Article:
John Lennon & The 40th Anniversary of His Death
If you were born after 1980, you did not know John Lennon. You couldn’t have, as today marks the 40th anniversary of his death.
This anniversary marks a particularly somber note. After 2020, Lennon will be dead longer than he lived.
If you’re under the age of 40, you may have listened to Lennon’s music, read articles or books, seen movies, documentaries or videos about John Lennon, but you didn’t exist in the same sphere of time and place. You can’t help when you were born, but for many people like me born in a world where John Lennon was a living presence, that simple luck of natal experience changes the way you think about the Beatles and view life.
In the past forty years Lennon has become a near-mythological figure. That’s probably not so for those of us who lived during the rise and fall of the Beatles and Lennon. Perhaps he was worshiped by some, but not to the point of being more popular than Jesus as he once half-joked. He was a real person, passionate about many things. Lennon conveyed his messages through music, writing, clothes and spoken words about what the state of the world was and what it could be.
If you saw John Lennon walking around in New York City as countless New Yorkers did in the 1970s, you generally left him alone. That was one of the great things Lennon loved about his adopted city – a false sense of security and anonymity where celebrities could go out in public and be invisible.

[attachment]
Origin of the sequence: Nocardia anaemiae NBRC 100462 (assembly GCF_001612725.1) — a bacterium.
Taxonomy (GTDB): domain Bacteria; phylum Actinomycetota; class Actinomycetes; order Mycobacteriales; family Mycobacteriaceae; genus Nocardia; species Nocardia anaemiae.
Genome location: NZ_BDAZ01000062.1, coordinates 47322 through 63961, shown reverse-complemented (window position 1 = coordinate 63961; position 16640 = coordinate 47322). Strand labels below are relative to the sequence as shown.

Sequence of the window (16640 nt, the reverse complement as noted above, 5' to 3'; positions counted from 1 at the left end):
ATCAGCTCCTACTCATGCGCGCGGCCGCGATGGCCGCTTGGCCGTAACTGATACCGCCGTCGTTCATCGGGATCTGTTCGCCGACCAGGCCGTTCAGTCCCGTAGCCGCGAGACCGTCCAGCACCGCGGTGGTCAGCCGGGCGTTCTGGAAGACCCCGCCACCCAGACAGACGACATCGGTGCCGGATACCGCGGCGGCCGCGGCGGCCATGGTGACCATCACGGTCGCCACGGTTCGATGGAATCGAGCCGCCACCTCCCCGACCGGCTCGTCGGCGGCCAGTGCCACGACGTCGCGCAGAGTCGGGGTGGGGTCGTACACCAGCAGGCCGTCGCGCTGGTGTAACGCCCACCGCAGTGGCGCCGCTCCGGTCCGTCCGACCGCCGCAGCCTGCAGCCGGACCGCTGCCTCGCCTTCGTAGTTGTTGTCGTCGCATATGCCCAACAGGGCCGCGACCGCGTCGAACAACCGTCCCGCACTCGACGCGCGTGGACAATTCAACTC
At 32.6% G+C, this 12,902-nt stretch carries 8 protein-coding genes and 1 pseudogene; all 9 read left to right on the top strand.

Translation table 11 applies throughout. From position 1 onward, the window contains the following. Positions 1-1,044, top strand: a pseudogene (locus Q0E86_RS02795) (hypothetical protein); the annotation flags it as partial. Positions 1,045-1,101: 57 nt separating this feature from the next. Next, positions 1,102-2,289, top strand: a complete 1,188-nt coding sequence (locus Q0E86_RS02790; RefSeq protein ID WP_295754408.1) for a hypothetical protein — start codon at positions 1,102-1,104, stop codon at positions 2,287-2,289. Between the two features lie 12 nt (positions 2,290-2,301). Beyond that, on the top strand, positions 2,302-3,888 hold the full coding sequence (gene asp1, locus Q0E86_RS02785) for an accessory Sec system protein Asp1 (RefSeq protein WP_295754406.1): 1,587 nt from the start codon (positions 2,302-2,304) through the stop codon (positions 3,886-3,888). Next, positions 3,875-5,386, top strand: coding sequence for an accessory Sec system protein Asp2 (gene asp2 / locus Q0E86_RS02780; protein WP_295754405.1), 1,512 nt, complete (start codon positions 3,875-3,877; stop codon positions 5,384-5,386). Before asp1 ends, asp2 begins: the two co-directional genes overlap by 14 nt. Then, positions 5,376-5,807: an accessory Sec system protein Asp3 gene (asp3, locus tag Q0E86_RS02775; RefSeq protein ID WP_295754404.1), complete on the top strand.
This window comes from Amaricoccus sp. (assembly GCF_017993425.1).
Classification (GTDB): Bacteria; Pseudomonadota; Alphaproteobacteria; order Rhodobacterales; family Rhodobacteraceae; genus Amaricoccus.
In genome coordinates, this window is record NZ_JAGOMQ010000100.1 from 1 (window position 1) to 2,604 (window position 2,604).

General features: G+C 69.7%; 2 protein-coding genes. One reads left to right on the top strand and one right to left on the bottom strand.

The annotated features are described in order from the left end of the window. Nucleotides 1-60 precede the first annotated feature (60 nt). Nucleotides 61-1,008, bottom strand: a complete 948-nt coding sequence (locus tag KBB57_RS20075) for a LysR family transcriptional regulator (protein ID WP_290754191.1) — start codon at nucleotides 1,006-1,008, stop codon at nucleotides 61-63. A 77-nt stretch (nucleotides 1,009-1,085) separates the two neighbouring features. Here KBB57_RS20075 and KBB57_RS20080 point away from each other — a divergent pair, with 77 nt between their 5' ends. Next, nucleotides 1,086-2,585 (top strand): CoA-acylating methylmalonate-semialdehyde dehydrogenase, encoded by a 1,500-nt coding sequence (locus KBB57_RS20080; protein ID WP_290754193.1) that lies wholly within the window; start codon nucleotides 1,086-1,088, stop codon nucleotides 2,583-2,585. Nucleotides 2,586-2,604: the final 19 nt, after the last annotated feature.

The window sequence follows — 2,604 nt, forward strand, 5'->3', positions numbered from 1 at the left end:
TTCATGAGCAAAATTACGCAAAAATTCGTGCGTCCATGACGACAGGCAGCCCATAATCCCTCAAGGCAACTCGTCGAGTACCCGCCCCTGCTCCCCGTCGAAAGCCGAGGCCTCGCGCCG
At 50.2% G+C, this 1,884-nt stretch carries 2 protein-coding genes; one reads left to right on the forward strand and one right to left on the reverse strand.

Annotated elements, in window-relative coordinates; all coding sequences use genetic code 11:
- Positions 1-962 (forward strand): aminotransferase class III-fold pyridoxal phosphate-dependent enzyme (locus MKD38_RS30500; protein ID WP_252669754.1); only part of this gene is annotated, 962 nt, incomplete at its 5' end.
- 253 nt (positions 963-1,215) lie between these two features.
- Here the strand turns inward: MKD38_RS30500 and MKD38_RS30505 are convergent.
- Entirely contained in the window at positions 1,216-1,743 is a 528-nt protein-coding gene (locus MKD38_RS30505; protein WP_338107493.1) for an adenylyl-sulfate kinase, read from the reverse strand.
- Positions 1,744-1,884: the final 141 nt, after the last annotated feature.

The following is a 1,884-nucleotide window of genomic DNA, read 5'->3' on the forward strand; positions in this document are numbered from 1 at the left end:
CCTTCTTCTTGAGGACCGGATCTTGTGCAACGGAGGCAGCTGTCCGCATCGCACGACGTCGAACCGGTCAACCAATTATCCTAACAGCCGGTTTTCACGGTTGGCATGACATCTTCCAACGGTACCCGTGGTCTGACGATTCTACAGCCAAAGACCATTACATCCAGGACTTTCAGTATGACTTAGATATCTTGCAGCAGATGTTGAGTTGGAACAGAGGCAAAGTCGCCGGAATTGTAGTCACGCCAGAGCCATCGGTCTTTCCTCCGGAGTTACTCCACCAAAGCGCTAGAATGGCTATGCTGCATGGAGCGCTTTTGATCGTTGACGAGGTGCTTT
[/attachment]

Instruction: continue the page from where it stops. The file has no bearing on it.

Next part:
Before John Lennon was shot to death on December 8, 1980 there was the promise of more music, more ideas – more John Lennon.
We miss hearing from John Lennon the man, the thinker, the activist, and proponent of peace and love. We knew he was a complicated man with faults like all of us. But through his art Lennon tried to make the world a better place.
I’m still angry that Lennon was taken from us by a madman. I was robbed. Your children were robbed. And future generations were robbed. John Lennon lives on through his music. But our planet needs John Lennon today. The world is one genius poorer.